Re: Default entities and AT&T
Mon, 24 Jul 95 23:26:39 EDT

In a message dated 95-07-24 20:15:50 EDT, (Terry Allen) writes:

>But I agree with Dan that error recovery is for the developer to
>work out, not something that goes in the spec.

It might be a good idea to rethink this policy and start recommending
standard behavior on errors. A developer oriented supplement to the HTML2
spec could show some of the common parsing problems and recommend what to do
with them. I believe a lot of the parsing problems in the current browsers
comes from the fact that their developers were not SGML experts (I'm not one
either). If proper parsing behavior was described in simple terms maybe
future browsers developers wouldn't repeat the same mistakes.

The long term problem with parser mistakes is that authors come to depend on
them as proper behavior instead of errors.

A few lexical level issues that I know about:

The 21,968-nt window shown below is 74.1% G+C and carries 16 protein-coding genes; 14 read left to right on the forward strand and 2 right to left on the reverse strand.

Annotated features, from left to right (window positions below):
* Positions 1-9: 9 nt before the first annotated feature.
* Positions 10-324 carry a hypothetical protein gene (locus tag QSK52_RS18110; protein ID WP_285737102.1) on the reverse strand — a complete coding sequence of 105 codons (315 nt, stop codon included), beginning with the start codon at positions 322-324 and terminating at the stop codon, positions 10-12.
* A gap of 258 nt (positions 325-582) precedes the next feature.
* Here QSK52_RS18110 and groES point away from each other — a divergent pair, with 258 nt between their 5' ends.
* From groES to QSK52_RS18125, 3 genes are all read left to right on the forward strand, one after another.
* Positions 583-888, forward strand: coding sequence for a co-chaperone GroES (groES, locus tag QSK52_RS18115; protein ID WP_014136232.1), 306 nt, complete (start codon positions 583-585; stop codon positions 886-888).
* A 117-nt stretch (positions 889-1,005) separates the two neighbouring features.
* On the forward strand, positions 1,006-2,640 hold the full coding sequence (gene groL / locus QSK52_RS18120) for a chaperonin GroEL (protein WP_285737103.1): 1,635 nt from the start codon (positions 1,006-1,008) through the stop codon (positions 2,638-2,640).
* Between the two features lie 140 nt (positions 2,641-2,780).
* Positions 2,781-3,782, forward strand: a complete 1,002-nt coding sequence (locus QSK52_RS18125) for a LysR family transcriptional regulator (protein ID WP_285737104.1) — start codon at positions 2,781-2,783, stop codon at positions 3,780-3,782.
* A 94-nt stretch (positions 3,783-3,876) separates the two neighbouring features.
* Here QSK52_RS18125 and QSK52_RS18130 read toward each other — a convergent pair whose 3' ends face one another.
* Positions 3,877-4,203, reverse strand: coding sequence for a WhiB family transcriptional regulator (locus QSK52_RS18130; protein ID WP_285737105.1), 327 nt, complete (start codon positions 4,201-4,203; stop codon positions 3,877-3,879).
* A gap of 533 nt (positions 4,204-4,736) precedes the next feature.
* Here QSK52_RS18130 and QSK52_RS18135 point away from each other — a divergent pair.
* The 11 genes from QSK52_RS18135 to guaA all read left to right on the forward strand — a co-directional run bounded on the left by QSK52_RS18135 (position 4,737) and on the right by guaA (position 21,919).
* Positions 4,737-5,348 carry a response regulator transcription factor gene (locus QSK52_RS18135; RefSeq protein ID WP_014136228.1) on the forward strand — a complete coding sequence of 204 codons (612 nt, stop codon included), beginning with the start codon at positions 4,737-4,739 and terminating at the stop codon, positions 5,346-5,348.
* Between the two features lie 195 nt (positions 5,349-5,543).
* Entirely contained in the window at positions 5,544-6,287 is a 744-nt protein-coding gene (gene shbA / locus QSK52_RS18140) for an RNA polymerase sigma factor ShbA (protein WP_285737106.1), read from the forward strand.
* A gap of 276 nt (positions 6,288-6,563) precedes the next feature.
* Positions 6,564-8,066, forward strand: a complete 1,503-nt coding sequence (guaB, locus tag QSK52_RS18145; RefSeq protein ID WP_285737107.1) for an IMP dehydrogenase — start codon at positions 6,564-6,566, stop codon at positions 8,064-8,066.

1) Netscape uses > to terminate a quoted string. For example
<IMG ALT="this is a >
I've had an author argue with me that this is more convenient and refuse to
change his pages.

2) attribues without quotes <IMG HREF=http://djdjd.djdjd>

3) &whatever - what to do with undefined entities

4) &eacuterunon - what if I wan't to define an entity named eacuterunon?

5) using multiword strings when the dtd says SGML ID. I saw this used with
the HTML3 <TAB>.

6) Comments of the form <-----------------------------------> with a random
number of -'s.

The objective is to educate browser developers about what is illegal.
The hope being that future browsers they write will flag the errors.

Jon Smirl,